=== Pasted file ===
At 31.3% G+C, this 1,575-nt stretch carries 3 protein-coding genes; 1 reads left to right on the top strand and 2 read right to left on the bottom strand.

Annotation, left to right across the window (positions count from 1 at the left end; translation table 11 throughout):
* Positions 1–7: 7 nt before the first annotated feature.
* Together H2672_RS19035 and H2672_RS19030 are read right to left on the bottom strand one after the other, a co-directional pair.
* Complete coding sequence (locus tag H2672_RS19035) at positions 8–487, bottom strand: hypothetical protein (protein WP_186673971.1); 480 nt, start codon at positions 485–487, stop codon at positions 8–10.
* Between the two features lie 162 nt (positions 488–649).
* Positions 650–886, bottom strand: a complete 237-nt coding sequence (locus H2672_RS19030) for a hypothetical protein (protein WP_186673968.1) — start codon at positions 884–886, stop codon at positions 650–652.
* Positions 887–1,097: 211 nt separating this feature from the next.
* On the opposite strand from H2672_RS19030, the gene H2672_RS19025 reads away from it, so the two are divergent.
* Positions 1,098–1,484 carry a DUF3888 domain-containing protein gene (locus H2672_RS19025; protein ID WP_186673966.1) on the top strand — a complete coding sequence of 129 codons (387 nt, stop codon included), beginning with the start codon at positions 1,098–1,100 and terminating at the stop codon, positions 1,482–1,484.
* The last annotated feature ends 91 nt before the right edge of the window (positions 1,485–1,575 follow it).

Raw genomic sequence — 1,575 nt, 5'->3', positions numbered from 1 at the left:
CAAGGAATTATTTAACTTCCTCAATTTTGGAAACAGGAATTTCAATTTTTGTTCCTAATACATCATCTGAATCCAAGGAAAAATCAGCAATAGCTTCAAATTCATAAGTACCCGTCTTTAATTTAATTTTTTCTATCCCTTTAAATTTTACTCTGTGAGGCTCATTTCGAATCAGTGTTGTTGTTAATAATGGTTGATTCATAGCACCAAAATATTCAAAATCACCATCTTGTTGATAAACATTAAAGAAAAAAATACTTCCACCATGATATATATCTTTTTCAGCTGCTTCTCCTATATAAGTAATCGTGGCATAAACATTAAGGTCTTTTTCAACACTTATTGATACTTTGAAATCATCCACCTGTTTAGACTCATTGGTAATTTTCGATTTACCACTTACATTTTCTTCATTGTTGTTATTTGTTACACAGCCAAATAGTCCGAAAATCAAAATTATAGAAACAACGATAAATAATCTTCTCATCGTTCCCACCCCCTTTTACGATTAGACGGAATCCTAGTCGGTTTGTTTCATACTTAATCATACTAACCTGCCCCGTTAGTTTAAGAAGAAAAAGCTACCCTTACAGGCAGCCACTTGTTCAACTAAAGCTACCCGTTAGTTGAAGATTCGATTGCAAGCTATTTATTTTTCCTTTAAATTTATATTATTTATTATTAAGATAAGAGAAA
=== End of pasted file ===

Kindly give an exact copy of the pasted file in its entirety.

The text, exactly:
At 31.3% G+C, this 1,575-nt stretch carries 3 protein-coding genes; 1 reads left to right on the top strand and 2 read right to left on the bottom strand.

Annotation, left to right across the window (positions count from 1 at the left end; translation table 11 throughout):
* Positions 1–7: 7 nt before the first annotated feature.
* Together H2672_RS19035 and H2672_RS19030 are read right to left on the bottom strand one after the other, a co-directional pair.
* Complete coding sequence (locus tag H2672_RS19035) at positions 8–487, bottom strand: hypothetical protein (protein WP_186673971.1); 480 nt, start codon at positions 485–487, stop codon at positions 8–10.
* Between the two features lie 162 nt (positions 488–649).
* Positions 650–886, bottom strand: a complete 237-nt coding sequence (locus H2672_RS19030) for a hypothetical protein (protein WP_186673968.1) — start codon at positions 884–886, stop codon at positions 650–652.
* Positions 887–1,097: 211 nt separating this feature from the next.
* On the opposite strand from H2672_RS19030, the gene H2672_RS19025 reads away from it, so the two are divergent.
* Positions 1,098–1,484 carry a DUF3888 domain-containing protein gene (locus H2672_RS19025; protein ID WP_186673966.1) on the top strand — a complete coding sequence of 129 codons (387 nt, stop codon included), beginning with the start codon at positions 1,098–1,100 and terminating at the stop codon, positions 1,482–1,484.
* The last annotated feature ends 91 nt before the right edge of the window (positions 1,485–1,575 follow it).

Raw genomic sequence — 1,575 nt, 5'->3', positions numbered from 1 at the left:
CAAGGAATTATTTAACTTCCTCAATTTTGGAAACAGGAATTTCAATTTTTGTTCCTAATACATCATCTGAATCCAAGGAAAAATCAGCAATAGCTTCAAATTCATAAGTACCCGTCTTTAATTTAATTTTTTCTATCCCTTTAAATTTTACTCTGTGAGGCTCATTTCGAATCAGTGTTGTTGTTAATAATGGTTGATTCATAGCACCAAAATATTCAAAATCACCATCTTGTTGATAAACATTAAAGAAAAAAATACTTCCACCATGATATATATCTTTTTCAGCTGCTTCTCCTATATAAGTAATCGTGGCATAAACATTAAGGTCTTTTTCAACACTTATTGATACTTTGAAATCATCCACCTGTTTAGACTCATTGGTAATTTTCGATTTACCACTTACATTTTCTTCATTGTTGTTATTTGTTACACAGCCAAATAGTCCGAAAATCAAAATTATAGAAACAACGATAAATAATCTTCTCATCGTTCCCACCCCCTTTTACGATTAGACGGAATCCTAGTCGGTTTGTTTCATACTTAATCATACTAACCTGCCCCGTTAGTTTAAGAAGAAAAAGCTACCCTTACAGGCAGCCACTTGTTCAACTAAAGCTACCCGTTAGTTGAAGATTCGATTGCAAGCTATTTATTTTTCCTTTAAATTTATATTATTTATTATTAAGATAAGAGAAA